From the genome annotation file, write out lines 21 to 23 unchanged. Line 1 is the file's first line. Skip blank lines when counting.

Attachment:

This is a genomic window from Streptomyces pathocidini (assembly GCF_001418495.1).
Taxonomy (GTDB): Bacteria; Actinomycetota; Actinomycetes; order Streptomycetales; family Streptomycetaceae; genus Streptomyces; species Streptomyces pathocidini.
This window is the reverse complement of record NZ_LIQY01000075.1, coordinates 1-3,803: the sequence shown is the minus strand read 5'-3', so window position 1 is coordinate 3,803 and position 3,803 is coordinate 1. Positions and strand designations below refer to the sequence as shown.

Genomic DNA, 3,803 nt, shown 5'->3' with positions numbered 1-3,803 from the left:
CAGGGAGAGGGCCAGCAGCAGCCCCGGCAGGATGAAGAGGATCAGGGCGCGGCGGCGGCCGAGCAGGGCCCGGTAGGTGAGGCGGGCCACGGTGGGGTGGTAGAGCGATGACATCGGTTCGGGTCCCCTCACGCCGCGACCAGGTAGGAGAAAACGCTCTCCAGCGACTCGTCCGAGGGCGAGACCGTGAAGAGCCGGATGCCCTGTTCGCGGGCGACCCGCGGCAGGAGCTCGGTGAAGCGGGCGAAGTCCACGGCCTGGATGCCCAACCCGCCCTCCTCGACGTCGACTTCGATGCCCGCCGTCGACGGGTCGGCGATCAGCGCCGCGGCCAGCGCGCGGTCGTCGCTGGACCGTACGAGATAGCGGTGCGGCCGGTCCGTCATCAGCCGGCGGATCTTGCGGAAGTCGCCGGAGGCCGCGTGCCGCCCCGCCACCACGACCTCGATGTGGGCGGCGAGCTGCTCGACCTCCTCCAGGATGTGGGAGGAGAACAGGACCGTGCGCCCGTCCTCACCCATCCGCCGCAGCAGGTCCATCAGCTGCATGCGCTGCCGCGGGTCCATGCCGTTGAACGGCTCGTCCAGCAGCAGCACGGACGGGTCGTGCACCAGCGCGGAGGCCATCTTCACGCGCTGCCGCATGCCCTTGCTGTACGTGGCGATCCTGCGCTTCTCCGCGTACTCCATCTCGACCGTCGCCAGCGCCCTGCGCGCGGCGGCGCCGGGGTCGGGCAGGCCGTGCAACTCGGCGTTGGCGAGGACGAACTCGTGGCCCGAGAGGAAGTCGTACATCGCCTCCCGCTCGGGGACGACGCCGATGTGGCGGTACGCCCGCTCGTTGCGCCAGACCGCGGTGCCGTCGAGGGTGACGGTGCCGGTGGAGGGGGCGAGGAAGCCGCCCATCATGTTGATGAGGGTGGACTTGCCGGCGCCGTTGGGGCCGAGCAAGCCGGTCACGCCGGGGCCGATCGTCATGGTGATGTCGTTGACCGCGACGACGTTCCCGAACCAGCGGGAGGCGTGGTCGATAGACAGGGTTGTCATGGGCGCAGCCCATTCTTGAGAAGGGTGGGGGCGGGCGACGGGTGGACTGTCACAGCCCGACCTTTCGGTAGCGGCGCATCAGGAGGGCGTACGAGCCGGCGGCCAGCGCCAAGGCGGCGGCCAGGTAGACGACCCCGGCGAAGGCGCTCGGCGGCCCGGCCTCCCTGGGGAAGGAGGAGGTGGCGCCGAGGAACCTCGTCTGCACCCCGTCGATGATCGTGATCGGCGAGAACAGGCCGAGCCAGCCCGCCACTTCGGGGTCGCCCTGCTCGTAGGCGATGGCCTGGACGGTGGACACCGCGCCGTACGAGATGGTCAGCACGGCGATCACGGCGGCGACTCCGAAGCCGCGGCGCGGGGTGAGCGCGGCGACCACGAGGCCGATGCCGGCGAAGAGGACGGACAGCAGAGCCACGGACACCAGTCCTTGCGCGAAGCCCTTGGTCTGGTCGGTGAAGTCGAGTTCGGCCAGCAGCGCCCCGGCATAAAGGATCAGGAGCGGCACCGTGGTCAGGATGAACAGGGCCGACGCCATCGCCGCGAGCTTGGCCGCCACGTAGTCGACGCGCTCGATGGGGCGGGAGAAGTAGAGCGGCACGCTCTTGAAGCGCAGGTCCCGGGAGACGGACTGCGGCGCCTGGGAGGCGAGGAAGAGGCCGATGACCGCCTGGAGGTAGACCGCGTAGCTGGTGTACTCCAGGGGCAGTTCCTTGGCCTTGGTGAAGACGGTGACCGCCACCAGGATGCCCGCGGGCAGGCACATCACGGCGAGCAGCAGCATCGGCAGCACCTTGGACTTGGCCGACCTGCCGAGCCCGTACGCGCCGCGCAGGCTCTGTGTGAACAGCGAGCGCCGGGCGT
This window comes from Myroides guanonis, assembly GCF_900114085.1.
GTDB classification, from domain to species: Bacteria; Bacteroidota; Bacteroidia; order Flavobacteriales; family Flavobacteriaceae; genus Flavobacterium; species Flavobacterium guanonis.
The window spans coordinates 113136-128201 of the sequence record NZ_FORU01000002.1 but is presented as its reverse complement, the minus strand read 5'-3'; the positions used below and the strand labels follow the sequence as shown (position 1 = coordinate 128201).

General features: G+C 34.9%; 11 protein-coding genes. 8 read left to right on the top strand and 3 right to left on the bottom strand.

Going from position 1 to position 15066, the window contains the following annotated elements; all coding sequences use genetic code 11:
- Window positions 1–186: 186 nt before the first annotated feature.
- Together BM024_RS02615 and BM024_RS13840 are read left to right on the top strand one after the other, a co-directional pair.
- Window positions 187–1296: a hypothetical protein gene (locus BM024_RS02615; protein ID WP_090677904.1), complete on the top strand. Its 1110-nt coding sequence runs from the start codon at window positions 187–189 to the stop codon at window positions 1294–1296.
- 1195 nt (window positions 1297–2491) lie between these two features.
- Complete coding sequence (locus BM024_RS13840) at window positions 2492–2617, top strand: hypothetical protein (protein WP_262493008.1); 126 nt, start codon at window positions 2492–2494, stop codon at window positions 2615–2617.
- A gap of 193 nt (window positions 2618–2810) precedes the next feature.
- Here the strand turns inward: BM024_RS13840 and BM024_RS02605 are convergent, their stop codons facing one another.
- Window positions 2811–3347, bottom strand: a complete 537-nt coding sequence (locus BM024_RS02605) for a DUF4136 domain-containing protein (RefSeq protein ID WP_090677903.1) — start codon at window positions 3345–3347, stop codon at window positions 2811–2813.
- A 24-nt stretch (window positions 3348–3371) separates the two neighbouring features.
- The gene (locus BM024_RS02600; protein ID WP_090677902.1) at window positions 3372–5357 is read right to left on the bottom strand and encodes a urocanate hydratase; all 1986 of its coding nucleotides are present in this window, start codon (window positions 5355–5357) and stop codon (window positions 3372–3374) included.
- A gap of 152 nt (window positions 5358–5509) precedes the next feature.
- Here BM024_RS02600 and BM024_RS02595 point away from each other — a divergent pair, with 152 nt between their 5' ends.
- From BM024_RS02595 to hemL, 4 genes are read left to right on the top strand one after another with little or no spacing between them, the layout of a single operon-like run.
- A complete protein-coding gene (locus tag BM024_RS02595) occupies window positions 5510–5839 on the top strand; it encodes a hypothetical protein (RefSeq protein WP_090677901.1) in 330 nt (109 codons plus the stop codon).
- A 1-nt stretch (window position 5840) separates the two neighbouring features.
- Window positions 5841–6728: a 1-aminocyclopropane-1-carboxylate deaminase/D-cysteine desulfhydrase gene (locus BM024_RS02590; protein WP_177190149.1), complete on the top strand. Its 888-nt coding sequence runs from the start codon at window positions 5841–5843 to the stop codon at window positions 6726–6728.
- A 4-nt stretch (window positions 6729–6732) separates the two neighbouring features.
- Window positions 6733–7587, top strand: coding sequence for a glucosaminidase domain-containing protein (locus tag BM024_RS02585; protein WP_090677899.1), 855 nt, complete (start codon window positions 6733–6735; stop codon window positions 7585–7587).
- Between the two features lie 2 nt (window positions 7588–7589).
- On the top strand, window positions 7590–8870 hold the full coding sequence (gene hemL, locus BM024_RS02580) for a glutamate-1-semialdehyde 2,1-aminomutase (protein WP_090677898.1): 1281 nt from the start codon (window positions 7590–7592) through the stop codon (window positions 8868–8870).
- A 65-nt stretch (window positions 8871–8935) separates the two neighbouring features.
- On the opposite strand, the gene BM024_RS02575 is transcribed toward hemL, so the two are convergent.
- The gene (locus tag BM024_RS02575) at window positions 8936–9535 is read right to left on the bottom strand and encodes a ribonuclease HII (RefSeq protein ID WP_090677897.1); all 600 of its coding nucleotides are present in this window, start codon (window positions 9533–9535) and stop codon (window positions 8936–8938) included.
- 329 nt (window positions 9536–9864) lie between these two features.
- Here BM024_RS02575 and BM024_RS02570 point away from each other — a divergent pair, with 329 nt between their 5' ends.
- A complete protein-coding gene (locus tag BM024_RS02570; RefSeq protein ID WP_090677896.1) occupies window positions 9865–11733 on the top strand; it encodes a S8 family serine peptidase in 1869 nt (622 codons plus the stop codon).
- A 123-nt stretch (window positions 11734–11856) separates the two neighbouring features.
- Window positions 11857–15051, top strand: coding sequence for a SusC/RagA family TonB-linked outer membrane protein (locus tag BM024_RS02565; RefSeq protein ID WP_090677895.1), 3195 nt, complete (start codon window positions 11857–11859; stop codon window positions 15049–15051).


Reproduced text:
- A gap of 152 nt (window positions 5358–5509) precedes the next feature.
- Here BM024_RS02600 and BM024_RS02595 point away from each other — a divergent pair, with 152 nt between their 5' ends.
- From BM024_RS02595 to hemL, 4 genes are read left to right on the top strand one after another with little or no spacing between them, the layout of a single operon-like run.